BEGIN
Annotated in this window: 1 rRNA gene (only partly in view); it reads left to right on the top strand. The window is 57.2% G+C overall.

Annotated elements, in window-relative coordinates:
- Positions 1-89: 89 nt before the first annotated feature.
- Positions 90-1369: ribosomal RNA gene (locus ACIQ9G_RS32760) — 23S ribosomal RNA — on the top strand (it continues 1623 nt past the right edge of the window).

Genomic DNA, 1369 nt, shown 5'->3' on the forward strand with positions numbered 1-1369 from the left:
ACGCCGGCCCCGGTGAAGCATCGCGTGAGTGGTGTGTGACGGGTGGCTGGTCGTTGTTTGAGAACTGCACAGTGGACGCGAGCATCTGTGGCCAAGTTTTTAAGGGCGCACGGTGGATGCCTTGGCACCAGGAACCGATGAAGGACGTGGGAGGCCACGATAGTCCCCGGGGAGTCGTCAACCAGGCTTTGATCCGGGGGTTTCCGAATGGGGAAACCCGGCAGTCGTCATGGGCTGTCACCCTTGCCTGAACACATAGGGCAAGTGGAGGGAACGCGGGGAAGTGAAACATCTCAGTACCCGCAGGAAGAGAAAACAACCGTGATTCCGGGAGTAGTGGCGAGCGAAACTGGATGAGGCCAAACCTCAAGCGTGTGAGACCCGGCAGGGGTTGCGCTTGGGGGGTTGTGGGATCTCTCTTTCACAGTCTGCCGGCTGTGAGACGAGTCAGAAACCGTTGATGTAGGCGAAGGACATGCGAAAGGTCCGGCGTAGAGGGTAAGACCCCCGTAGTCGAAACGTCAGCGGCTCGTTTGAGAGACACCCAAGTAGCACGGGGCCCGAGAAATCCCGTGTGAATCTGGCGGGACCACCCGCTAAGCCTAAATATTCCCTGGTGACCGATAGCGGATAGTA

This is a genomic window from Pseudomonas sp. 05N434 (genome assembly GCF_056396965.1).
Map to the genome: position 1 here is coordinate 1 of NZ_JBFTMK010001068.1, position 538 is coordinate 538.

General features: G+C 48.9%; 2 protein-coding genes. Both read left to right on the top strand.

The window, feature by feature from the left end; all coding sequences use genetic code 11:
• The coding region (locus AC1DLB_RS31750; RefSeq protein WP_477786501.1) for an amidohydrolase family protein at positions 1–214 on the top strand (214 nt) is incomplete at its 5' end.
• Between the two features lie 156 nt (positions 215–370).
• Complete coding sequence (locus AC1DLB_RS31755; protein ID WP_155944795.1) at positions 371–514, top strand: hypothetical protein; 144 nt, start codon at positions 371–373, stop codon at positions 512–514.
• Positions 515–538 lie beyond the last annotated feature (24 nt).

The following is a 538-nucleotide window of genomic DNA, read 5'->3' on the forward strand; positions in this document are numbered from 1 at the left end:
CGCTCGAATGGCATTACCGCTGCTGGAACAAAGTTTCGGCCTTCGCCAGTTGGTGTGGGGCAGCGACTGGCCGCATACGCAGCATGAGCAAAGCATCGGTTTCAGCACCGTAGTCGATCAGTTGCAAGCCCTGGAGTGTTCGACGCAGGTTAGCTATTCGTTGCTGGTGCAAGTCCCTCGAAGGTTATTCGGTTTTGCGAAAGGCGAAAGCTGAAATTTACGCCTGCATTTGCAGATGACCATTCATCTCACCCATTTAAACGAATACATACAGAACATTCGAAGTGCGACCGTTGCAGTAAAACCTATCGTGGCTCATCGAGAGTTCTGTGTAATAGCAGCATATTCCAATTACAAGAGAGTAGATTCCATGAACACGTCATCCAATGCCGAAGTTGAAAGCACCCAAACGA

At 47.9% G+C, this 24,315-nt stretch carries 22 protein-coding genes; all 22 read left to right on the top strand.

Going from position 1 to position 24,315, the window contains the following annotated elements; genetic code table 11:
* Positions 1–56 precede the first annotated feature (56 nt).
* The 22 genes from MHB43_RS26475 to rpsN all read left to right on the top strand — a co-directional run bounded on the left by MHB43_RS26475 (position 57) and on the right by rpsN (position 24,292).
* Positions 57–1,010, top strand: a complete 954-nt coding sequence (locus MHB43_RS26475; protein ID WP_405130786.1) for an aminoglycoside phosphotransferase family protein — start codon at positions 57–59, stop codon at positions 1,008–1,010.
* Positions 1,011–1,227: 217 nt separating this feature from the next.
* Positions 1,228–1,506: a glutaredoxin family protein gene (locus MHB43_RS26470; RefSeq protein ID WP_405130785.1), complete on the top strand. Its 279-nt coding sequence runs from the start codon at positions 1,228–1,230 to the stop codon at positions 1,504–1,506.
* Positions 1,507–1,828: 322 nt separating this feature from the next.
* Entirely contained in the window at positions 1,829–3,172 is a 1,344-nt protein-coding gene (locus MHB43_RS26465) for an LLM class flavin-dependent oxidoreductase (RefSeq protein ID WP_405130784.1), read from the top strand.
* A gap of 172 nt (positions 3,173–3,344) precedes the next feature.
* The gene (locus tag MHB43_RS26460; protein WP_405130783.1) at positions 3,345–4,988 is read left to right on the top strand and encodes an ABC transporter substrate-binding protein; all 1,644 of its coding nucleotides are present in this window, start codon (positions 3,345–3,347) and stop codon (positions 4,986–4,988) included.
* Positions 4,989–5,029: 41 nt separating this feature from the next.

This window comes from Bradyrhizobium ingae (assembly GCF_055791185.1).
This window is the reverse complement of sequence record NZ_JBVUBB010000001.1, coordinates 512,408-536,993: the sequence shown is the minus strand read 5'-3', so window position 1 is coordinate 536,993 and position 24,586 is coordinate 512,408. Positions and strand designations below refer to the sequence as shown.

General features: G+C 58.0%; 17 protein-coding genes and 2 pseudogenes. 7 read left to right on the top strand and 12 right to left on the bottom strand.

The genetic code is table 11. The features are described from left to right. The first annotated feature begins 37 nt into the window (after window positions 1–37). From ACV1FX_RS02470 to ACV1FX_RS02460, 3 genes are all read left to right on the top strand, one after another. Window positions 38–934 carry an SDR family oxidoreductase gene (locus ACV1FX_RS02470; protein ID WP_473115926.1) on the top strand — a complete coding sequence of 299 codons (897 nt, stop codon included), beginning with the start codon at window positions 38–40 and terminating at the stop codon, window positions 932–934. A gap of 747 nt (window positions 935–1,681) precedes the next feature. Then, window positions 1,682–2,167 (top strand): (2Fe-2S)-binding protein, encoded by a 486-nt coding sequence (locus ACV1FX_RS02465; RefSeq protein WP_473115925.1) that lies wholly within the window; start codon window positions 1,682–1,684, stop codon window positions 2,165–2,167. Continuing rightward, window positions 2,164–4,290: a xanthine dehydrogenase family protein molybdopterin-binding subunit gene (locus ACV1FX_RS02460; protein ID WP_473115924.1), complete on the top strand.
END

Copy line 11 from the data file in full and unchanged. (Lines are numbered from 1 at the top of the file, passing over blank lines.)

• The coding region (locus AC1DLB_RS31750; RefSeq protein WP_477786501.1) for an amidohydrolase family protein at positions 1–214 on the top strand (214 nt) is incomplete at its 5' end.